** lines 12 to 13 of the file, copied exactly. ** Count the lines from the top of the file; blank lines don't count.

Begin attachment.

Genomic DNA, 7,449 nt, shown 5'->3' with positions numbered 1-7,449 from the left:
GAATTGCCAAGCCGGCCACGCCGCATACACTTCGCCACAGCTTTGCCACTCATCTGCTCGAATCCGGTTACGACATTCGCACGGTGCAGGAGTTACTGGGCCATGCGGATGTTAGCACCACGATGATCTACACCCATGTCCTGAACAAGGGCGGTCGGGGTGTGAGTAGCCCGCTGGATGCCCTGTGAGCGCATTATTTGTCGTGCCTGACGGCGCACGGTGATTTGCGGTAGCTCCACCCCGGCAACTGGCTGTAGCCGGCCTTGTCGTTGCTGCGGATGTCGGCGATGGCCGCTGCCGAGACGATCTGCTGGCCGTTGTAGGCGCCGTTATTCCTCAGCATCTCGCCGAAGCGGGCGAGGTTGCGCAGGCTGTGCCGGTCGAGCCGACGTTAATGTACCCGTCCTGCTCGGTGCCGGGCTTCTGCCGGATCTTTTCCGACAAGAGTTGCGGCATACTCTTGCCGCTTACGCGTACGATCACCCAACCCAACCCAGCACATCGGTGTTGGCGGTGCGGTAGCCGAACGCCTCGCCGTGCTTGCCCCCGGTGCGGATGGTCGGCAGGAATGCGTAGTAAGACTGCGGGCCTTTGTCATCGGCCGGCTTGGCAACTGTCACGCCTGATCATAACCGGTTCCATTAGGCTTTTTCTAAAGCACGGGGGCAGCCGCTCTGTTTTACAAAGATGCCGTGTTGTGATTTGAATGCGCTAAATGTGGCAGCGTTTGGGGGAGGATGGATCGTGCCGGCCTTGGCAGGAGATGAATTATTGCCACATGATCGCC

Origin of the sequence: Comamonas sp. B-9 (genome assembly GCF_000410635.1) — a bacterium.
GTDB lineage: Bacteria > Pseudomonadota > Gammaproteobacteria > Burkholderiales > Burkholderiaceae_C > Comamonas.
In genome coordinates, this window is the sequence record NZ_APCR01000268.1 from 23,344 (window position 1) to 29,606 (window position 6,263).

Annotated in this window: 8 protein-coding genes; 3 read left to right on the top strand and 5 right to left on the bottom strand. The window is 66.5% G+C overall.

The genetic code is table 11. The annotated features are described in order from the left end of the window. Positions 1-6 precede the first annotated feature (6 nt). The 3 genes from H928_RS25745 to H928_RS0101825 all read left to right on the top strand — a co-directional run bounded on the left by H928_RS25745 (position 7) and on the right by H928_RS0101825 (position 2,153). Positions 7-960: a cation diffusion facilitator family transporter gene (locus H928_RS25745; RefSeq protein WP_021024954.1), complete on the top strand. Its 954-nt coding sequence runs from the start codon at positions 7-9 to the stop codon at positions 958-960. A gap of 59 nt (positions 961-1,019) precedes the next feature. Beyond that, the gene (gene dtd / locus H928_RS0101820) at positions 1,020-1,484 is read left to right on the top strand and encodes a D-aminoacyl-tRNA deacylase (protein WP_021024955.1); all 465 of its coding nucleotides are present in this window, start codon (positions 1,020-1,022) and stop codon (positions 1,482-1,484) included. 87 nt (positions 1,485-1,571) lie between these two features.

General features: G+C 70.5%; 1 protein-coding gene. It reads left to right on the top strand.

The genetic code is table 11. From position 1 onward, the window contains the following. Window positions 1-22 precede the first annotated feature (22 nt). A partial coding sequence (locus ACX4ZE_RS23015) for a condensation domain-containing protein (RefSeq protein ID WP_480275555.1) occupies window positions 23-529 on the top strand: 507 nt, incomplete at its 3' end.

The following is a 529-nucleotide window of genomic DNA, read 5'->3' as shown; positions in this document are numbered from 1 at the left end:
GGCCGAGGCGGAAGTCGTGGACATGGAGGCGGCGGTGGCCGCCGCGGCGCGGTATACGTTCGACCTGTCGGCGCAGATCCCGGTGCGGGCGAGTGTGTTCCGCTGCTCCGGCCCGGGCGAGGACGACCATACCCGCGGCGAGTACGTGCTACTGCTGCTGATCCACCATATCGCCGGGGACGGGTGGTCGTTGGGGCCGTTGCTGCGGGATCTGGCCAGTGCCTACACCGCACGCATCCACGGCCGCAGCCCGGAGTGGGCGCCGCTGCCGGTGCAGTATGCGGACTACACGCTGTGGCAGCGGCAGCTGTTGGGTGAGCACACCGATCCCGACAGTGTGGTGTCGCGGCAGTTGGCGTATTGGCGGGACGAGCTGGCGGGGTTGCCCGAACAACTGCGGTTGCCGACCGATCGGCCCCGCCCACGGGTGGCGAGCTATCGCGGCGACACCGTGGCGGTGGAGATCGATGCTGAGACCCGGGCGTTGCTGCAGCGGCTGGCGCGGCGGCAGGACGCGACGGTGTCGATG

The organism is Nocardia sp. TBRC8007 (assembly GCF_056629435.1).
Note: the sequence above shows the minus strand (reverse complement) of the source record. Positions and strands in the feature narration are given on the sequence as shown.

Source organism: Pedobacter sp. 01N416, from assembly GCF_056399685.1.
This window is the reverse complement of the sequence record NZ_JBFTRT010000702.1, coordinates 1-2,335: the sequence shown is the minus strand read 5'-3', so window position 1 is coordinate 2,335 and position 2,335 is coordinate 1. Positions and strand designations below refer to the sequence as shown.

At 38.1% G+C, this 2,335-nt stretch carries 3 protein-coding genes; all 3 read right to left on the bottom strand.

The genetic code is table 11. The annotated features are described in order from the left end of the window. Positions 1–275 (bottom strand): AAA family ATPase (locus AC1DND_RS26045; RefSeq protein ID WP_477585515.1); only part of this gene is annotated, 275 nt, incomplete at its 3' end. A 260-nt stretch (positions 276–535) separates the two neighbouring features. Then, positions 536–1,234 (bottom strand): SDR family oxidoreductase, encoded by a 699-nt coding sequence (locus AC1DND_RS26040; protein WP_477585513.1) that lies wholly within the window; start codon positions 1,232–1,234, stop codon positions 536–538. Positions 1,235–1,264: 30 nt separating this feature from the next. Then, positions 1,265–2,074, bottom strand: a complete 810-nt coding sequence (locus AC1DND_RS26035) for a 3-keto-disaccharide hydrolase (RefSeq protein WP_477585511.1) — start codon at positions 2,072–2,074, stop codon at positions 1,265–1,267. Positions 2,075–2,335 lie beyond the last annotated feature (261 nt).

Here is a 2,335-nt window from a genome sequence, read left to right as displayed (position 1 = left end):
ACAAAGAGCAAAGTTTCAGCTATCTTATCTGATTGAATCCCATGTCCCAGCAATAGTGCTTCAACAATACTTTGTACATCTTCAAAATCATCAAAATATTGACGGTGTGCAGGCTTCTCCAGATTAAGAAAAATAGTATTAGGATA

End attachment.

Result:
The organism is Nocardia sp. TBRC8007 (assembly GCF_056629435.1).
Note: the sequence above shows the minus strand (reverse complement) of the source record. Positions and strands in the feature narration are given on the sequence as shown.